1 Songs: Ohia – Magnolia Electric Co (2003)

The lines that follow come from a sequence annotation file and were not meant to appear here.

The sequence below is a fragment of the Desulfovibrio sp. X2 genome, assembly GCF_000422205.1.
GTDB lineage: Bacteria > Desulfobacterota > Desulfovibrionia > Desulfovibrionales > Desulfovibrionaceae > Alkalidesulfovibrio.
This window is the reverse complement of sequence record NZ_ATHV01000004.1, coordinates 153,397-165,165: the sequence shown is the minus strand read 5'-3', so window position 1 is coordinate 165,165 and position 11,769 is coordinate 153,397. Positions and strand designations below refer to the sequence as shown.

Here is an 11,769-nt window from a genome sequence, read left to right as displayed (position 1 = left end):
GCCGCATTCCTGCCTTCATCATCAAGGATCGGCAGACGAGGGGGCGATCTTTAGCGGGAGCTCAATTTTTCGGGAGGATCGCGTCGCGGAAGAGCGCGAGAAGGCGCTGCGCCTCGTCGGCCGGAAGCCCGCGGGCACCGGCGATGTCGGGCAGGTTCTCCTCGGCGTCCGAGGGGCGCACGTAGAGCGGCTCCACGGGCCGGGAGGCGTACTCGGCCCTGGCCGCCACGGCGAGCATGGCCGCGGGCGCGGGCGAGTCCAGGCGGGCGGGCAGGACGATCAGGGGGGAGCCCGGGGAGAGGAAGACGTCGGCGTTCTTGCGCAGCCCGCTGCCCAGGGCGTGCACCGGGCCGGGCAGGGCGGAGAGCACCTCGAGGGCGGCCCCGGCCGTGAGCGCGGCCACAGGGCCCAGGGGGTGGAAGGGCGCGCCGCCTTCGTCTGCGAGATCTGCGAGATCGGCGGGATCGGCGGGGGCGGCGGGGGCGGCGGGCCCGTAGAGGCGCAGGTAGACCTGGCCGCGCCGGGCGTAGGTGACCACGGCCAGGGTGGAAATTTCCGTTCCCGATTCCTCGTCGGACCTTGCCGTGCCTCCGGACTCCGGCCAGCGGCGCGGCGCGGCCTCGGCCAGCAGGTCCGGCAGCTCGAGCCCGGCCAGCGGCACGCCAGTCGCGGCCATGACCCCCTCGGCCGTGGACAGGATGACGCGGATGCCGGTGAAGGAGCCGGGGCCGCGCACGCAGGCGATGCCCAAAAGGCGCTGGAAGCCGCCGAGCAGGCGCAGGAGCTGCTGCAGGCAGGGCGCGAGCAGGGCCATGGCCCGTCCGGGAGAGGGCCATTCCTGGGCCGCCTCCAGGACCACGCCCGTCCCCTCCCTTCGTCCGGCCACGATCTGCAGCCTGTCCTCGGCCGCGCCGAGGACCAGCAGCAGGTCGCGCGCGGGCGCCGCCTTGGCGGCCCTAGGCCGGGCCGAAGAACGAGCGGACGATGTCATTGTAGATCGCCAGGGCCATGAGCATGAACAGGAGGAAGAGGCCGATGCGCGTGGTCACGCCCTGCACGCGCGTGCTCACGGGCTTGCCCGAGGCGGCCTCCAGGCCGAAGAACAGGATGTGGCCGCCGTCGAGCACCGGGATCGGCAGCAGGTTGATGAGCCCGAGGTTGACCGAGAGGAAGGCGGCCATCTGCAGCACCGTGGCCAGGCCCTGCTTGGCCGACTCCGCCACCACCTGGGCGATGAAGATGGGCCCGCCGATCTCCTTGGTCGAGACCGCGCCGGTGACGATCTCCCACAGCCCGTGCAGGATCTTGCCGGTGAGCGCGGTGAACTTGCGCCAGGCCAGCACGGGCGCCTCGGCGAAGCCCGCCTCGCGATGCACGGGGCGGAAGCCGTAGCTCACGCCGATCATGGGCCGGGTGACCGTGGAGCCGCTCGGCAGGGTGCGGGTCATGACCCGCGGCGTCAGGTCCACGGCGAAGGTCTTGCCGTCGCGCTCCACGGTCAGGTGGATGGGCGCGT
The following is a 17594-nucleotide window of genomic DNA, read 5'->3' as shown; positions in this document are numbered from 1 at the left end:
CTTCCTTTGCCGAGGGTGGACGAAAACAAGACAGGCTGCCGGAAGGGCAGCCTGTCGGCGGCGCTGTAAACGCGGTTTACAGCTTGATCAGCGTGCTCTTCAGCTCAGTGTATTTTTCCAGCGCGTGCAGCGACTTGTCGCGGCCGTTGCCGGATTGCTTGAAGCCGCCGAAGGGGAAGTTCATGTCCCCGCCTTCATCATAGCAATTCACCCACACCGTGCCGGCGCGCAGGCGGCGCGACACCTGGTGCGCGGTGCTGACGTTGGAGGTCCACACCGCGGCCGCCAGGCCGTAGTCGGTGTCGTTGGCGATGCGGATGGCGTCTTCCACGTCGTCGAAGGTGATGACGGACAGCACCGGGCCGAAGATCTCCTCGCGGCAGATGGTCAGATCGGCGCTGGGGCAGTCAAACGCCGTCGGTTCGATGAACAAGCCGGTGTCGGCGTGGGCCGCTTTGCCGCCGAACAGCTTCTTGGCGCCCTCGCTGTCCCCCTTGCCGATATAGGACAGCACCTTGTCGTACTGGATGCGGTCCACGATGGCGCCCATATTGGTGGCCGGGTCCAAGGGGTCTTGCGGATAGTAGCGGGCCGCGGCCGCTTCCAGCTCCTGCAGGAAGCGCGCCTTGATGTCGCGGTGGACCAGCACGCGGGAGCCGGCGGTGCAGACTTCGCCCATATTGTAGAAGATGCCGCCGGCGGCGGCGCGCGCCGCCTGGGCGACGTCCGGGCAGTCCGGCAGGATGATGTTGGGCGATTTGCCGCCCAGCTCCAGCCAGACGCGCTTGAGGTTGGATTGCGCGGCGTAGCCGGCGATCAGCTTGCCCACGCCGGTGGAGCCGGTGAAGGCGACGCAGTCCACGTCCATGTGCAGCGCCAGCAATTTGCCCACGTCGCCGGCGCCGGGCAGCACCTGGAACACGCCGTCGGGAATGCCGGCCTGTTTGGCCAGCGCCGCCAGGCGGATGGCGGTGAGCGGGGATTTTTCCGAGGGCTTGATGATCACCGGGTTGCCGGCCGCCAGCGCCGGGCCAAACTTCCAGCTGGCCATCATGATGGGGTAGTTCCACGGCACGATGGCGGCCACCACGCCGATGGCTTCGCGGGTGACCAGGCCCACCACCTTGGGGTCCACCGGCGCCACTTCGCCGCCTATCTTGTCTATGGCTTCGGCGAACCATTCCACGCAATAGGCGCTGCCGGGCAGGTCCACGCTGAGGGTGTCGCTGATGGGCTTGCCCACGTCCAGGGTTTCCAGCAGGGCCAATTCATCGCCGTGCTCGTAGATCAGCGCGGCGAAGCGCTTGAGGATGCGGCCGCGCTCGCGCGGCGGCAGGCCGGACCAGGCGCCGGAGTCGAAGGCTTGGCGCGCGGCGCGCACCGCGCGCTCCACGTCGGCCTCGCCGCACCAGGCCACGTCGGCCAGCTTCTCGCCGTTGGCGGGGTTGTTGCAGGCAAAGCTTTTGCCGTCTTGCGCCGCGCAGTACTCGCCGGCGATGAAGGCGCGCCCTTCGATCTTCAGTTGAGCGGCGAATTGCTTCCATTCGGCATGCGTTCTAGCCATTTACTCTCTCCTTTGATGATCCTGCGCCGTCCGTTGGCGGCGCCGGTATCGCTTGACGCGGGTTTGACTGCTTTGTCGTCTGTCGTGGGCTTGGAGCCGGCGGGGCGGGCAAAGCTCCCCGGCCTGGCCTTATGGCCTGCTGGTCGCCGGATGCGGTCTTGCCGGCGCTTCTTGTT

Listening to this record is like taking a bath in warm, dusty melancholy. I’m not normally prone to dubious similes like that. But this record demands it. I’d hesitate to pin the ‘alt-country’ and ‘Americana’ labels on it, as they don’t do it justice; but you could apply both fairly accurately. Jason Molina put together an ensemble for this record that included some of the most melodic and atmospheric pedal steel and fiddle playing you’ll ever hear, along with some guest vocalists to add variety to the songs. They adorn his aching and bittersweet lyrics perfectly, and the result is a perfect set of eight songs. Curiously, I’m much more ambivalent about much of the rest of Molina’s canon: this record came after a period of making more sparse acoustic recordings, and was followed by a period of more chugging aggressive country-rock that lacked the depth and finesse on display here – even though he adopted this record’s title as the new name of his recording and touring band. Magnolia Electric Co finally produced a record of similar dexterity with 2009’s Josephine, although some of the themes and imagery were by now a tad well-worn – I love a song about ghosts and midnight, but you can have too much of a good thing. This 2003 outing remains, for my money, his definitive work, and is one of those records I keep going back to. A perfectly judged record.